Personal CRM done right – Monica
Yuko and I started using the Monica Personal CRM a few months back. We find it useful. Today It has about 140 contacts and about 150 activities recorded. The number keeps growing. Let me walk through how we use it and whether it can be helpful to you.
TLDR: We like it but I don’t strongly recommend it because of its niche nature.
What Is Monica?
Monica is CRM, that is, an address book with richer metadata. You keep records of people with their names, birthdays, relationships (who is married to who, and whose parents are who, etc.), notes, and other attributes.
- In the parenting context, I tend to recognize other parents as nameless, saying, “Mike’s dad”. This is problematic in the first name culture, and not very respectful even outside the cultural radius. Monica helps me remember their names1.
- The birthdays of the child’s friend circle are important for gifting purposes.
- Some other basic attributes are also worth tracking: Their current and past jobs, where they are from, how we met them, etc. These are often mixed up if you don’t take notes, and such a mix-up can cause some minor embarrassment.
It is also a journal. You keep records of activities you did with these people: Went where with whom, who said what, who gave us which, and vice versa, etc. You can look back at these chronologically and it helps since:
- This is another form of metadata, but you don’t have to organize it in any canonical way. All you have to do is add a journal entry with people tagged.
- The memory of the conversation evaporates quickly if you take notes, and you’ll have to ask the same questions again and again. The activity log reduces that social awkwardness.
- You share the conversations with your spouse. Although you can do it over the dinner table, having the written records is a nice addition.
Asking Personal Questions
For me, one unexpected benefit is that I became more curious about other people.
I thought I was indifferent to other people and often forgot what they told me because of my indifference. This indifference has amplified my social awkwardness.
However, I realized that I was indifferent because I forgot. I was afraid of asking personal questions partly because I forgot what I heard and I had to ask the same questions again and again. I feard the awkwardness and the fear made me more indifferent to other people2.
Monica gives me a place to take notes, therefore making me less forgetful – I can just take note of what I heard. It becomes my assisted memory.
Once you unlock to ask personal questions, small talks become a bit easier. “How are you doing” becomes a source of a journal entry in Monica. I don’t say I become a more interesting person, but at least I become more interested in the other side of the talk. That does help.
Even better, it is also our assisted memory: I can share my findings with my spouse. This collective nature makes the memories more useful and robust.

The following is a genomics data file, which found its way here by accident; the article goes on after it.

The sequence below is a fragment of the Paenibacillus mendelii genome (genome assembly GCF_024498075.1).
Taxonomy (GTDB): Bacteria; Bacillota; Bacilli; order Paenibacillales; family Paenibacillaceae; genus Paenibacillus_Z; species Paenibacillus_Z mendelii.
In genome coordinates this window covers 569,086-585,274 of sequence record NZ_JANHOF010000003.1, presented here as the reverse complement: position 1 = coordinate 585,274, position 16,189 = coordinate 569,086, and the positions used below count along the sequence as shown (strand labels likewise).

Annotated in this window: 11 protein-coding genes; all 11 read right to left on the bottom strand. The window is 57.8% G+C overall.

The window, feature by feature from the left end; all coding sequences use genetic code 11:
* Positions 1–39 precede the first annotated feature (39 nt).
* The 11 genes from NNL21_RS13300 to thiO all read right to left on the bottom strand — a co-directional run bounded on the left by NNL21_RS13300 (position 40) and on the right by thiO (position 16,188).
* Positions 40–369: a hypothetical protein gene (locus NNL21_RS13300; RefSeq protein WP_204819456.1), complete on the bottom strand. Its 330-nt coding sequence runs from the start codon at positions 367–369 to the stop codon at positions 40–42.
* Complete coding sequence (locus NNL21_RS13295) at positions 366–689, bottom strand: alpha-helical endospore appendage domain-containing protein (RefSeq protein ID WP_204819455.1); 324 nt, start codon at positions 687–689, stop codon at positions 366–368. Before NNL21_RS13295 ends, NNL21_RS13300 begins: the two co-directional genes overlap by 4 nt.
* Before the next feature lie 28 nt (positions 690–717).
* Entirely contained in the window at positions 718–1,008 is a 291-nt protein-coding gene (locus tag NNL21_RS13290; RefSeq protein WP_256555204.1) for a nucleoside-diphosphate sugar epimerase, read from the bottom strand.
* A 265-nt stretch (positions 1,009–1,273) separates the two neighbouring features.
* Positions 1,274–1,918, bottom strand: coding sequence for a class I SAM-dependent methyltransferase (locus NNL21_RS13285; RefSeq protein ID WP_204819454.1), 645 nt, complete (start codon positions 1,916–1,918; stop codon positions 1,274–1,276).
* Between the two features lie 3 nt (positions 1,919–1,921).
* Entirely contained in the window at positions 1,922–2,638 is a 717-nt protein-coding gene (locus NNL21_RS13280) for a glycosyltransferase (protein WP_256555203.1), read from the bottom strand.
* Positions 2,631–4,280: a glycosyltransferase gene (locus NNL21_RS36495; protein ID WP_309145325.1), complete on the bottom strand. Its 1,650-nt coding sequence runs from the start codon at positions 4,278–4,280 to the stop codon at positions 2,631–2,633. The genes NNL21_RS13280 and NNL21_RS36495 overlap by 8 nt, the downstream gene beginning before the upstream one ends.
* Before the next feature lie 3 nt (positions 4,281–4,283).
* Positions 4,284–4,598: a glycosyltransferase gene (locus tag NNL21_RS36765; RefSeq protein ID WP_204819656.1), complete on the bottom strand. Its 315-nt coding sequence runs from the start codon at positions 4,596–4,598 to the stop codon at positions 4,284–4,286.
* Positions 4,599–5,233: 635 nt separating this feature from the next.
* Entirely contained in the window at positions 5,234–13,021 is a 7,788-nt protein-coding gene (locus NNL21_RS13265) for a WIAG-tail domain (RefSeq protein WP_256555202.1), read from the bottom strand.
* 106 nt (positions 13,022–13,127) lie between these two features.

Is Monica Worth It?
Monica isn’t for everyone. First of all, not everyone needs personal CRM. Some people are just good at remembering this kind of people’s details super well. Others are not, but they don’t care. You want something like Monica only if you’re in the narrow window of a “not good at this but do care” personality.
Even if you are in that window, adopting Monica can be a high bar:
- The membership is expensive – $9/month. Monica is open source and some people choose self-hosting because of the price.
- The UI design is outdated and some important features like full-text search are missing.
- They don’t have mobile apps.
They are working on a new version and I hope it’ll fix the feature parity and UI problems, but the price will be the same. Niche products are expensive.
Still, we will stay on Monica because:
- It allows sharing notes with family. This isn’t free with more mainstream tools either. For example, Notion costs as much as Monica ($8/m) if you want the collaboration bit.
- The dedicated UI is better than the generic UI (say, Notion or Spreadsheet).
- We know we use it somehow.
I tried other mainstream tools but none did suit well enough to stick.
I hoped there were less-niche options than this. In fact, we used to use Highrise from 37sinals. But they sunset it3 a while back. There are some others in this genre, but none are for families. Apparently, family-oriented CRM isn’t a big-enough market.
Overall, I wouldn’t strongly recommend Monica to anyone. It’s a bit too niche and too indie.
I’d rather ask other families how they keep up with the growing flow of relationship-oriented information. Am I just too bad to remember these relationship things?4
- Without asking my spouse about their names which are in her text archive.
- Besides the fundamental indifference I have. I have accepted that to some degree.
- To their credit, they’re still running the app. But no updates are available anymore.
- I don’t want to believe it, but I kind of know the answer.